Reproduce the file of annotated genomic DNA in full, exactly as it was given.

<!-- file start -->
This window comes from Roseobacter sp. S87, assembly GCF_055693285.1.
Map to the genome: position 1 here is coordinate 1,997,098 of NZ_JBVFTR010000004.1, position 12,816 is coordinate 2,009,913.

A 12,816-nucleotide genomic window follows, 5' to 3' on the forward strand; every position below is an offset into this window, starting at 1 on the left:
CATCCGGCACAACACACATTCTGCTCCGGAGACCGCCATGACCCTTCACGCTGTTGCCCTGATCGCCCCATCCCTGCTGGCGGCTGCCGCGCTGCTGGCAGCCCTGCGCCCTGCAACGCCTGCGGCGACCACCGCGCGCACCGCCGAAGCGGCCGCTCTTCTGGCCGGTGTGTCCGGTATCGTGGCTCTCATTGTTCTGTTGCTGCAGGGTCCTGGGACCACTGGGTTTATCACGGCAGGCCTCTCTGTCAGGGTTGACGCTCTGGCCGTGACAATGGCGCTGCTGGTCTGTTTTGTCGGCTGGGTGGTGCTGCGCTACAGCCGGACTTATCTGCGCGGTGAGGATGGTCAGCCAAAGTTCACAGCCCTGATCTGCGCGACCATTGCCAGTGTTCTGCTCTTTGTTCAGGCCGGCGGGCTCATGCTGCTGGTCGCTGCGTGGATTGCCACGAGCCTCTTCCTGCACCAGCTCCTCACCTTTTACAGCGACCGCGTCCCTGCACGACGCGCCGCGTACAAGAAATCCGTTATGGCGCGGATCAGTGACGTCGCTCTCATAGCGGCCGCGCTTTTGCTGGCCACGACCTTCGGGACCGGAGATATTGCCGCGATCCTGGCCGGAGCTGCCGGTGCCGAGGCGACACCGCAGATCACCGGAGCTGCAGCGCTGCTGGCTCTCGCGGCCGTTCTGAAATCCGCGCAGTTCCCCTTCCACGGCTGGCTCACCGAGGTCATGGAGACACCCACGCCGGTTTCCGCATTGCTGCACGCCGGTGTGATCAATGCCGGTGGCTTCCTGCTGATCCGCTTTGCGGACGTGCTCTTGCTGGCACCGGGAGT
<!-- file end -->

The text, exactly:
This window comes from Roseobacter sp. S87, assembly GCF_055693285.1.
Map to the genome: position 1 here is coordinate 1,997,098 of NZ_JBVFTR010000004.1, position 12,816 is coordinate 2,009,913.

A 12,816-nucleotide genomic window follows, 5' to 3' on the forward strand; every position below is an offset into this window, starting at 1 on the left:
CATCCGGCACAACACACATTCTGCTCCGGAGACCGCCATGACCCTTCACGCTGTTGCCCTGATCGCCCCATCCCTGCTGGCGGCTGCCGCGCTGCTGGCAGCCCTGCGCCCTGCAACGCCTGCGGCGACCACCGCGCGCACCGCCGAAGCGGCCGCTCTTCTGGCCGGTGTGTCCGGTATCGTGGCTCTCATTGTTCTGTTGCTGCAGGGTCCTGGGACCACTGGGTTTATCACGGCAGGCCTCTCTGTCAGGGTTGACGCTCTGGCCGTGACAATGGCGCTGCTGGTCTGTTTTGTCGGCTGGGTGGTGCTGCGCTACAGCCGGACTTATCTGCGCGGTGAGGATGGTCAGCCAAAGTTCACAGCCCTGATCTGCGCGACCATTGCCAGTGTTCTGCTCTTTGTTCAGGCCGGCGGGCTCATGCTGCTGGTCGCTGCGTGGATTGCCACGAGCCTCTTCCTGCACCAGCTCCTCACCTTTTACAGCGACCGCGTCCCTGCACGACGCGCCGCGTACAAGAAATCCGTTATGGCGCGGATCAGTGACGTCGCTCTCATAGCGGCCGCGCTTTTGCTGGCCACGACCTTCGGGACCGGAGATATTGCCGCGATCCTGGCCGGAGCTGCCGGTGCCGAGGCGACACCGCAGATCACCGGAGCTGCAGCGCTGCTGGCTCTCGCGGCCGTTCTGAAATCCGCGCAGTTCCCCTTCCACGGCTGGCTCACCGAGGTCATGGAGACACCCACGCCGGTTTCCGCATTGCTGCACGCCGGTGTGATCAATGCCGGTGGCTTCCTGCTGATCCGCTTTGCGGACGTGCTCTTGCTGGCACCGGGAGT